Clara Nieto • Producer, Powehi Films
“Can a film serve to create new benchmarks?”
- The Spanish producer juggles work on series and films through her job at Warner España and as the director of her own outfit, where she is forever in search of new narratives
In the iconic surroundings of the cafeteria of the Pavón Theatre in Madrid, we met up with Clara Nieto, the Spanish representative who is taking part in the 2021 edition of EFP’s Producers on the Move initiative and who heads up her company Powehi Films while simultaneously serving as head of business and production in the fiction department of Warner Bros Entertainment España. We talked about her past works and also looked to both the near future and the more distant one.
Cineuropa: You belong to a generation of producers who combine the film world with that of TV or platforms.
Clara Nieto: Yes, because it’s all about what you have to tell. And as for how you tell it, sometimes it makes sense if it’s more concise because the narrative arc doesn’t give you any more leeway, while at other times it’s nice to have more time to go deeper and veer off towards other places. In my audiovisual culture, it’s not so easy to define what I would consider an interesting work or single out an auteur worth keeping an eye on. In Spain, our generation of producers is coming up, as there has been a certain barrier to entry; it’s been hard, and the arrival of the platforms is paving the way towards that destination.
How do you figure out which stories and which talents to throw your weight behind?
I’m encouraged to back a story if it will help, if it’s useful, if what it’s going to recount is going to make us better in a profound sense, if it will make a change. It’s not so much a matter of prestige or money, but rather a question of whether it has anything to add or not, and on this point I share the views of the new generation of producers: does the film serve to create new benchmarks? To tell different stories that have not yet been told? And to investigate spaces of divergence, with unexplored points of view? It shouldn’t be a new thing to tell stories from a purely female point of view, not to mention LGBT, queer or genderfluid ones, representations of different bodies or characters of different races… That’s already old news in other cultural sectors, and in the field of audiovisual production, we have to start sending our support in another direction.
You have joined forces with Olmo Figueredo on your film Alegría (see the news): he was also one of the Producers on the Move – last year, in fact (see the interview).
Together, we produced Tu hijo [+see also:
film profile] as well as Adiós [+see also:
interview: Paco Cabezas
film profile]: we knew each other very well, as we had worked side by side, so we get on well and we teamed up like a brother and sister. He encouraged me to take part this year.
Your sister Marta Nieto is an actress (Madre [+see also:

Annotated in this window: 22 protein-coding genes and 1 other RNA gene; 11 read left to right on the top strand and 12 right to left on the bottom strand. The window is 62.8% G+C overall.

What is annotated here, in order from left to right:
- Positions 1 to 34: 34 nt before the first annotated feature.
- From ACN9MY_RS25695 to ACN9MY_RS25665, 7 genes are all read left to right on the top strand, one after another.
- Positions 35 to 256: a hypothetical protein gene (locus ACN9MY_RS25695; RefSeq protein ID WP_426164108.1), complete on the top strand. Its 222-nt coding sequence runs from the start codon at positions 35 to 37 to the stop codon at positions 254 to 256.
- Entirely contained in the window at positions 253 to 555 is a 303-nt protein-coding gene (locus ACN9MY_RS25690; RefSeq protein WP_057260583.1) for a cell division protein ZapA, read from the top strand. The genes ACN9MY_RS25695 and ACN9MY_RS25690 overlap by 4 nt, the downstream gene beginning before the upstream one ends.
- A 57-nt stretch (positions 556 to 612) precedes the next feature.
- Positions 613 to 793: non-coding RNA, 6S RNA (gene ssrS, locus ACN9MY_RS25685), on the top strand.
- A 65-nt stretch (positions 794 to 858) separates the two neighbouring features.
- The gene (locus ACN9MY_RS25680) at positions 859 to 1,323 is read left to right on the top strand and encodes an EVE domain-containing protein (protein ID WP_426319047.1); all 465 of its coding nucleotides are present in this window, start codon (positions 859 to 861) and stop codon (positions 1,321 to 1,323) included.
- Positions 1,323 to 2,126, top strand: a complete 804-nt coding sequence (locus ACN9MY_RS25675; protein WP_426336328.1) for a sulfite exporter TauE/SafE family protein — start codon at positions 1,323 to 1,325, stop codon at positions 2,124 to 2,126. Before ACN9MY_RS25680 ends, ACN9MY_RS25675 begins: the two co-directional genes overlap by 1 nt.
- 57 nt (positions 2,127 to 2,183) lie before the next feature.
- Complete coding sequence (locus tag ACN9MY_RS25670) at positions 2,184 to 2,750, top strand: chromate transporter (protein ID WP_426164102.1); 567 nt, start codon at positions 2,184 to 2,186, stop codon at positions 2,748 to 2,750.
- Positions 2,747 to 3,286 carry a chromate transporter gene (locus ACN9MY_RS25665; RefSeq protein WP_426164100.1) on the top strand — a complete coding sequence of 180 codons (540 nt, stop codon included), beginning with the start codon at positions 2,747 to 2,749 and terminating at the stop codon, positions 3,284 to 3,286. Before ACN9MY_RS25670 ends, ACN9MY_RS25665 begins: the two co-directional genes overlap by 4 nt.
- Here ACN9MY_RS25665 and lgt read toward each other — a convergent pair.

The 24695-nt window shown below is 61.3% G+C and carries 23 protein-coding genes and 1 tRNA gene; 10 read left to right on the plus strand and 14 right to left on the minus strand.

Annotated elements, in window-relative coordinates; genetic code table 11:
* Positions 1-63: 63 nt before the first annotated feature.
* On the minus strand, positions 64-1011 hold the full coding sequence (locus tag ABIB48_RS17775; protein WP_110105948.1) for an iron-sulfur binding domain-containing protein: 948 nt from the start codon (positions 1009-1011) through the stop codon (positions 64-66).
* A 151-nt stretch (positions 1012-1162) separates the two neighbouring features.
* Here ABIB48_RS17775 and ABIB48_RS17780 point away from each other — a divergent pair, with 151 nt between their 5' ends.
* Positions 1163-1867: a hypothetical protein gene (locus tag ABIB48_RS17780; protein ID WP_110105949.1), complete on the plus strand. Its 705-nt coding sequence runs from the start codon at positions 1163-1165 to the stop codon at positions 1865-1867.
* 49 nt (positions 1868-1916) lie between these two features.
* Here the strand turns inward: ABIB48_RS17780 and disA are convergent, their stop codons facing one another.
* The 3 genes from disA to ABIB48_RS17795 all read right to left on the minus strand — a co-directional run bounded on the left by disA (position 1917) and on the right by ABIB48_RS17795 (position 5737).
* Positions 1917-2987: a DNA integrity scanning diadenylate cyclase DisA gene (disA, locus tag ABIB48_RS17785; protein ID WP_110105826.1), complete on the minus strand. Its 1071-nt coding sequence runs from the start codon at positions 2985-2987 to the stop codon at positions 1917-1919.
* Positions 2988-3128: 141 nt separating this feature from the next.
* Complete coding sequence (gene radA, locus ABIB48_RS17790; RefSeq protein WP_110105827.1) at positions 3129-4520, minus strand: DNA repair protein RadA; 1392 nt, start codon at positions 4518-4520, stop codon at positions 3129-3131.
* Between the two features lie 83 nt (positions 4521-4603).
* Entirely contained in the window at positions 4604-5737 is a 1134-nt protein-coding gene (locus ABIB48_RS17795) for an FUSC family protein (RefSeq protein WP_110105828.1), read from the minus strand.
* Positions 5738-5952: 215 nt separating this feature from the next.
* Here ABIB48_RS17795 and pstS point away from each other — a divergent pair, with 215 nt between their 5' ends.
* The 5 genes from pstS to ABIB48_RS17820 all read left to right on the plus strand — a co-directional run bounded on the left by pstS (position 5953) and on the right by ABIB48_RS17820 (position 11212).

interview: Rodrigo Sorogoyen
film profile]): do you come from an artistic family?
No, our parents are civil servants. But everything went very slowly: my sister always knew for certain that she wanted to act, and she had a hard time convincing my family. I studied Law and Business Management, but I let myself be guided by my aunt, a lawyer specialising in audiovisual intellectual property. I worked in that field for ten years, but I didn’t like it, because I missed the creative side, and from then on, I gradually made my way into production.
And you landed at Apache Films.
Yes, I had a project with Paula Ortiz, and we decided to co-produce it with Enrique López Lavigne, who offered me the chance to get involved in his films. With him, I made Tu hijo, Adiós, Holy Camp! [+see also:
interview: Javier Calvo and Javier Amb…
film profile], the series Paquita Salas and the short film Madre, with my sister and Rodrigo Sorogoyen, which we went all the way to the Oscars with. Then, with HBO and Marta, I also made the series At Home [see the news]. The people from Warner called me because they were looking for someone who could do production and help them with the business models. I started working for them on 9 March last year: the next day, I had the idea for that series, to be shot during the lockdown, giving a voice to young directors, forced out of work by the pandemic and eager to do stuff…
What are your expectations for Producers on the Move 2021?
I have the impression that films are like a river: they follow their own course, and at Cannes, doors will open up for the projects in development that I want to get off the ground. Juana by Pablo Agüero is a major international production, much like Akelarre [+see also:
interview: Pablo Agüero
film profile] was, looking at Latin America from here in Europe. It’s about the first female general in history, a mixed-race woman in Bolivia. It’s a period film with strong links to current affairs. I will also be taking along the science-fiction feature Octogenia, the feature debut by Blanca Torres. Sci-fi is a hugely influential genre, and this features a dystopia in the near future, where the population pyramid is flipped upside down. Our generation will reach a different kind of old age, where a conflict will perhaps be sparked with the generation that is already telling us it’s never going to forget our hedonism or our lifestyle, and the repercussions it has on them. Then… What will happen when they wield the power?
(Translated from Spanish)
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